---

We have a new round of eBay auctions. And here were are, my 47th birthday imminent. I have a wishlist at Amazon, and yeah, it's a little late, but ain't nothin' wrong with late gifts, right?

Yesterday, I read "A partial skeleton of the Late Cretaceous lamniform shark, Archaeolamna kopingensis, the Pierre Shale of western Kansas, U.S.A," in the January JVP.

Last night, we watched David Slade's adaptation of 30 Days of Night again. And it's actually a much better film than I remembered it being. There are big problems (pacing, for example), but it still delivers, and few films in recent memory have had such memorable vampires. Alien, gleefully vicious, sexy despite their repulsiveness...all the things vampires ought to be.

And then we played Rift. And then we read Kathe Koja. Then...well, back where this entry began.

And that's my cue to get to work.

Blearily,
Aunt Beast
greygirlbeast: (new chi)
How bad can a day possibly be, when it begins by finding a note you left to yourself five years ago, so that you would once again discover the mind-shredding joy that is the Spongmonkeys? And I love that the dorks over at the Modern Humorist deemed the Spongmonkeys "what you see before you die." Indeed. Yippie ki yay, motherfuckers.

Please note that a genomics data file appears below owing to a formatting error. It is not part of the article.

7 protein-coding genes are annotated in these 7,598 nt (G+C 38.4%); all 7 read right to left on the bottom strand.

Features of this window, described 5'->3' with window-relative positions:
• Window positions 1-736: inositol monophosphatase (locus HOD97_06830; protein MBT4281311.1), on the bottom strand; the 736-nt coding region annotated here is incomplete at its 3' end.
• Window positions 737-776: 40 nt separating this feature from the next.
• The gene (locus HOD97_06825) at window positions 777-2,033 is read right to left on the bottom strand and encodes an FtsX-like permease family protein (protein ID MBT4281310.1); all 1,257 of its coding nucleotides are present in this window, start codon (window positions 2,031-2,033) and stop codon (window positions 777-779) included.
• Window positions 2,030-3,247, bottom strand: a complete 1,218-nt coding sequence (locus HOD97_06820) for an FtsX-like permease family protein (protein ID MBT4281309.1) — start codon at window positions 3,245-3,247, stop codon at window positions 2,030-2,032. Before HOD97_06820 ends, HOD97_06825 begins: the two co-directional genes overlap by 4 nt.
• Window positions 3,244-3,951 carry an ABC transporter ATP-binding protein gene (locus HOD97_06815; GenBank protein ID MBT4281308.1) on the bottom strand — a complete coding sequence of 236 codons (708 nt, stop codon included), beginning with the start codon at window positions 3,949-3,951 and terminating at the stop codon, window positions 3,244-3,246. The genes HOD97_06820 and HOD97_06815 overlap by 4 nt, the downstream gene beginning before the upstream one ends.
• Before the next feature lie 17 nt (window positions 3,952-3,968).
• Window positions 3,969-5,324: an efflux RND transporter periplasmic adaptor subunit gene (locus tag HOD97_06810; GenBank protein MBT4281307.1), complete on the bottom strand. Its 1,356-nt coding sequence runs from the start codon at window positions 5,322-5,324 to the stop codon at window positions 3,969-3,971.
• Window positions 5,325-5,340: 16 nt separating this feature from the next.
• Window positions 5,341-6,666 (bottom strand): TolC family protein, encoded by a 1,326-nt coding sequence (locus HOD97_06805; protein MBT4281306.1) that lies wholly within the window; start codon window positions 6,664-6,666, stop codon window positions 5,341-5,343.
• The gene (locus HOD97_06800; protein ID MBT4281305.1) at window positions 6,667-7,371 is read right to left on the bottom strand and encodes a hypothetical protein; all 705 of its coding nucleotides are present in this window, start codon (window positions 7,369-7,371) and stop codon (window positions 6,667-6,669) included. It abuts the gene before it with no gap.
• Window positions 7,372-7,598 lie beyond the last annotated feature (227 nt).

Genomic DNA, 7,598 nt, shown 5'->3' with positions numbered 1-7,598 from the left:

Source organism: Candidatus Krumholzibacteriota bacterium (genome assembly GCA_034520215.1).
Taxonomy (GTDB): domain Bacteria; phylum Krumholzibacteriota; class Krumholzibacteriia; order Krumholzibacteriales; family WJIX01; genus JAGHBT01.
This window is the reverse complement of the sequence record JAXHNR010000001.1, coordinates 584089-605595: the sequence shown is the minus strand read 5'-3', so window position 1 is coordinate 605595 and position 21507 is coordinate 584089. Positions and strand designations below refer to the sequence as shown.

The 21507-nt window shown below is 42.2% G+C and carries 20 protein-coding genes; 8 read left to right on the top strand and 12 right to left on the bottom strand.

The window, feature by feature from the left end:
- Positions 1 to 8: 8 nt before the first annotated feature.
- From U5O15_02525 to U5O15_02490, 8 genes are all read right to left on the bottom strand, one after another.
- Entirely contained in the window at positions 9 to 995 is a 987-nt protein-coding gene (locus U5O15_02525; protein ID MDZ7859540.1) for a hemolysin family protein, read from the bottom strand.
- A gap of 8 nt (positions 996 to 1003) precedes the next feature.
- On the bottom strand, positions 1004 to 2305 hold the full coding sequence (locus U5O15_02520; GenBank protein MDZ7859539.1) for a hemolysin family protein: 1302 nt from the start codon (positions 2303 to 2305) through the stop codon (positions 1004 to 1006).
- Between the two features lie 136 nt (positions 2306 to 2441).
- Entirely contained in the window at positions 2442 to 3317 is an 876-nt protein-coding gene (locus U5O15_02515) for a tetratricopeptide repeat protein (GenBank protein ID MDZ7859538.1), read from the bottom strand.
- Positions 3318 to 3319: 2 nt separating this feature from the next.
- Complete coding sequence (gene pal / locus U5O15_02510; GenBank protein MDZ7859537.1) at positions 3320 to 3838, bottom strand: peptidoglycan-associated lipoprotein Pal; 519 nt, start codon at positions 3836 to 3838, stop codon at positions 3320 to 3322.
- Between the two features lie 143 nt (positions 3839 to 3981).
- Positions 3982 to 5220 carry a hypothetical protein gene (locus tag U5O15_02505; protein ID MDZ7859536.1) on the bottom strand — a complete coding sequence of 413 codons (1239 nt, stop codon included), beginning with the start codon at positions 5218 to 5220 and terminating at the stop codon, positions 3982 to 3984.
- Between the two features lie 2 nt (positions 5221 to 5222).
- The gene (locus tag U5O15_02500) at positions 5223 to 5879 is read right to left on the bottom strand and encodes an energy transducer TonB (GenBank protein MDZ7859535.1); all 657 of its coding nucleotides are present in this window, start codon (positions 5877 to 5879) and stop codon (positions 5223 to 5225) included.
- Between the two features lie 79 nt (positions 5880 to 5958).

Which is to say, yesterday — despite my great empty office — I did an exceptional 1,751 words on Chapter One of The Red Tree and found THE END of the chapter. I think I stopped writing about six pm, but then I went back a little after nine and worked on the chapter's seven footnotes until almost eleven. I think the footnotes work. Of course, what sucks walruses through drinking straws is that now that I am in that space the story occupies, now that I have found the character, I have to set it all aside until after I reach Providence a couple of weeks from now. I should be horsewhipped. But there you go. The packing must be done, and I'll just have to get back into The Red Tree ASAP once we've moved.